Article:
With millions of Britons still working from home in what for many is the ‘new normal’, the property map is being redrawn as fewer commutes allow people to radically reconsider where they live, and what they want from their home.
This year has seen a huge re-evaluation in how Brits want to live. People up and down the country are appreciating the benefits of space with huge numbers living in urban locations now wanting a garden or larger outdoor areas and more space within their homes.
In a number of our recent property articles, we’ve discussed why the lure of inner-city living is rapidly diminishing and how the quality of one’s life is now trumping ease of access. Millions of Brits have embraced working from home and many employers have seen the obvious benefits from this new way of doing business.
Official data is showing two in five (41%) UK workers are still working from home all or part of the time. The easing of lockdown restrictions has not ushered a return to the pre-COVID daily commute.
Garrington Property Finders‘ analysts have pinpointed the 15 locations across the UK with most to offer the post-COVID commuter, able to work from home at least some of the time. All are within half an hour of a major regional city or 90 minutes from London, and all have high broadband speeds – with at least 55% of homes having access to ultrafast broadband.
The top 15 have been ranked by a wellbeing score, which combines official data in four categories – air quality, open space, access to green space and residents’ happiness.
The Glasgow suburb of Giffnock, known for its golf courses, stately villas and red sandstone houses, triumphs. At just 16 minutes from the centre of Scotland’s largest city, it edges historic Kirkintilloch – the “Canal Capital of Scotland” – into second place.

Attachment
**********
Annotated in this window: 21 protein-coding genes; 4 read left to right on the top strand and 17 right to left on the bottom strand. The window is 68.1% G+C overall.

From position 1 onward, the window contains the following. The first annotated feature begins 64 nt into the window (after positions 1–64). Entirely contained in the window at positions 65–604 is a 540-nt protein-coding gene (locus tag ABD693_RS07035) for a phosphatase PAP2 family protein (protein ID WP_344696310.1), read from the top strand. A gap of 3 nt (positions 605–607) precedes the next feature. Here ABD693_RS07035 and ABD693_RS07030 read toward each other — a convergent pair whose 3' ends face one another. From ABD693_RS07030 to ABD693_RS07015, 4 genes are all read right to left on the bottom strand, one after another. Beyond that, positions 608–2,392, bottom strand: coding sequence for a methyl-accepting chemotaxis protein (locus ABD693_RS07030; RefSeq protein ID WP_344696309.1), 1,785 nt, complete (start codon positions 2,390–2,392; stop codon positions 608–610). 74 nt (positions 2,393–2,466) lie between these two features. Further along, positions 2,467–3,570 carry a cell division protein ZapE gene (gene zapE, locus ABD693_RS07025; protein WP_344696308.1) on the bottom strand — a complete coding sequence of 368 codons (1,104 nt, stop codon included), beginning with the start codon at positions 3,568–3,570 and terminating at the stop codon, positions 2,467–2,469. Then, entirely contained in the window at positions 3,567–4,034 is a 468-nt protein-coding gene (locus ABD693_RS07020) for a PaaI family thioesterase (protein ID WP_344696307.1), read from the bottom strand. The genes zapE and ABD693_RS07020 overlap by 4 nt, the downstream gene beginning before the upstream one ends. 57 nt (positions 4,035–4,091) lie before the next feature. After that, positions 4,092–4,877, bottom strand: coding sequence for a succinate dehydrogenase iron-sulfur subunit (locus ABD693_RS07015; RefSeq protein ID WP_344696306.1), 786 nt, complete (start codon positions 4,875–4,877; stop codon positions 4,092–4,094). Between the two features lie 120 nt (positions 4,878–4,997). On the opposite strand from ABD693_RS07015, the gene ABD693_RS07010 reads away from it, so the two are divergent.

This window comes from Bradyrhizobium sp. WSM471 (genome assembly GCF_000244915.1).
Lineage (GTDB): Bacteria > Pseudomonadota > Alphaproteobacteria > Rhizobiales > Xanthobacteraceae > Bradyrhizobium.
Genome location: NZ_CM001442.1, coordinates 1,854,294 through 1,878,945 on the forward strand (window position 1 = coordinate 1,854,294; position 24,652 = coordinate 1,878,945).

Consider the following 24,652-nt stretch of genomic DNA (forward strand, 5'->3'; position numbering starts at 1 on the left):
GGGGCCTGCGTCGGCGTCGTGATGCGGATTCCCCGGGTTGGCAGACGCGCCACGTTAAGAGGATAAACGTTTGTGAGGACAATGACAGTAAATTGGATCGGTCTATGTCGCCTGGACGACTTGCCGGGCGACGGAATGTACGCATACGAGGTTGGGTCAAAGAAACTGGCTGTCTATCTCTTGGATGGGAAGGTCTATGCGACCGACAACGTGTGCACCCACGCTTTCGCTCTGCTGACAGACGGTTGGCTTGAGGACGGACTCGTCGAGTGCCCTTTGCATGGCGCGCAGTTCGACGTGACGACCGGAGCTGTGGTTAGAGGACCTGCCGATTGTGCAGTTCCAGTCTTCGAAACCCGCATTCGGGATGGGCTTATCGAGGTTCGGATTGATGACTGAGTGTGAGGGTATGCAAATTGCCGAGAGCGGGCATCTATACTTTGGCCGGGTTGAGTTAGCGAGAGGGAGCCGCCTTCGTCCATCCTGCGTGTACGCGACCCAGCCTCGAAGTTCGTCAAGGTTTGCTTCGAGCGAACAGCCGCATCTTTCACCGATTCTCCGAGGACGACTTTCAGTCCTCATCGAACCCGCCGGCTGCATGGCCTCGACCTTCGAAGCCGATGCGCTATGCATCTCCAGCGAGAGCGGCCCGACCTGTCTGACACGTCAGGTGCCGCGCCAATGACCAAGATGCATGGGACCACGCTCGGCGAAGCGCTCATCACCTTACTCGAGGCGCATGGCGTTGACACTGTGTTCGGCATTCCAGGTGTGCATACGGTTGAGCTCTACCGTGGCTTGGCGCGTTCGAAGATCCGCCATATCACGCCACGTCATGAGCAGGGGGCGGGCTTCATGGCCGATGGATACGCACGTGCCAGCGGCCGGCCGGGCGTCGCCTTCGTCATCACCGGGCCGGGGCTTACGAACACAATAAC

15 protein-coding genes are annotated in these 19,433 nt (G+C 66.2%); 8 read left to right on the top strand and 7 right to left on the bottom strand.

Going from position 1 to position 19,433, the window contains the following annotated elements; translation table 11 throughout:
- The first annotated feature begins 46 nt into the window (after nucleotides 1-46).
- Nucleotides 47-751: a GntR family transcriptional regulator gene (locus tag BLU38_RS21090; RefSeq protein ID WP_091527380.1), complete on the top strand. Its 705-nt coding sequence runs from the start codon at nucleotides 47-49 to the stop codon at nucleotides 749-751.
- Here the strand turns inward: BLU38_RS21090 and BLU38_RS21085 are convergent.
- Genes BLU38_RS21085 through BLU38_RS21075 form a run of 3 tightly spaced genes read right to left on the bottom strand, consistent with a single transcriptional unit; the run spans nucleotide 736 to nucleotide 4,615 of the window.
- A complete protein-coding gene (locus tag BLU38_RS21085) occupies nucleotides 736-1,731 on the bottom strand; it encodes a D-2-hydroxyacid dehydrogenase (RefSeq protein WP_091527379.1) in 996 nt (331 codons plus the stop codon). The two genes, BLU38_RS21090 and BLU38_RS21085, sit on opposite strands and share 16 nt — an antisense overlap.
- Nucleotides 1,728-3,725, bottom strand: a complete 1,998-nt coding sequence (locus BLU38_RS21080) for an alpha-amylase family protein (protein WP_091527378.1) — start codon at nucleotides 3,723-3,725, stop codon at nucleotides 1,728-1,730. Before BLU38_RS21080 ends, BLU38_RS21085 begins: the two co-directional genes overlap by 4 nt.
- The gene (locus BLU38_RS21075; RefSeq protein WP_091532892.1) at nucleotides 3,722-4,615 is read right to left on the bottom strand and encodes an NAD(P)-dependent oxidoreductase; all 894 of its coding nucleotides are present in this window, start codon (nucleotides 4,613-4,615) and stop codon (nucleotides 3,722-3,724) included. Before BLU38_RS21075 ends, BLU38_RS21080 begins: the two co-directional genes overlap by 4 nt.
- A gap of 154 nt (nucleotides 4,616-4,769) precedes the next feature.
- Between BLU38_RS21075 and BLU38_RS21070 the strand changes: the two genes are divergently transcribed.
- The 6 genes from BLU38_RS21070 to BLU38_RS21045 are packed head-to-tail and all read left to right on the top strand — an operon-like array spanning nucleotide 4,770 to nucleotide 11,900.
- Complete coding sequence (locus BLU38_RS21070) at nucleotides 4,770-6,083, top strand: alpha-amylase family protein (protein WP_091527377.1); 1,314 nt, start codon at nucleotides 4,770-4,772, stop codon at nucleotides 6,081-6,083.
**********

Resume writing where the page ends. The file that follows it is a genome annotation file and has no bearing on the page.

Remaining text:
England’s star performers both boast a world-class academic pedigree. Third-placed Cambridge is 49 minutes from London by train and pips its Boat Race rival, fourth-placed Oxford – which is 57 minutes from the capital – thanks to its higher wellbeing score.
*Locations are ranked according to a wellbeing score, composed of local authority data for air quality, open space, access to green space and residents’ happiness.
**Land Registry data, 2019 average value. Prices shown are the local authority average for a detached house (Scotland) or a home over 1000ft2 (England).
Jonathan Hopper, CEO of the buying agents Garrington Property Finders, comments: “Shrinking journey times, faster broadband speeds and the rise of home-working were reshaping the property landscape even before the pandemic hit. But Britain’s national confinement has turbocharged the change; an evolution that might have taken years is now happening in weeks.
“Three months of lockdown have led many of us to reassess what we want from our homes. Our research shows more than half of would-be buyers have changed their requirements since March, with gardens, open space and faster broadband emerging as top priorities.
“Two out of five workers are still working from home, and many of us may never go back to a daily commute. Post-COVID commuting is likely to look very different, and we’re seeing a stream of digital commuters – who are less tied to the large cities and able to work from home some of the time – explore new areas offering better value, more space and a better quality of life.
“The COVID crisis has pushed the property market into a hard reset. New commuter hotspots will emerge, where the quality of life and broadband speeds are as important as the speed of the commute. While some traditional favourites will continue to thrive, our research confirms the arrival of a new set of professional, mobile buyers who need expert intelligence to identify the areas with the greatest potential.”
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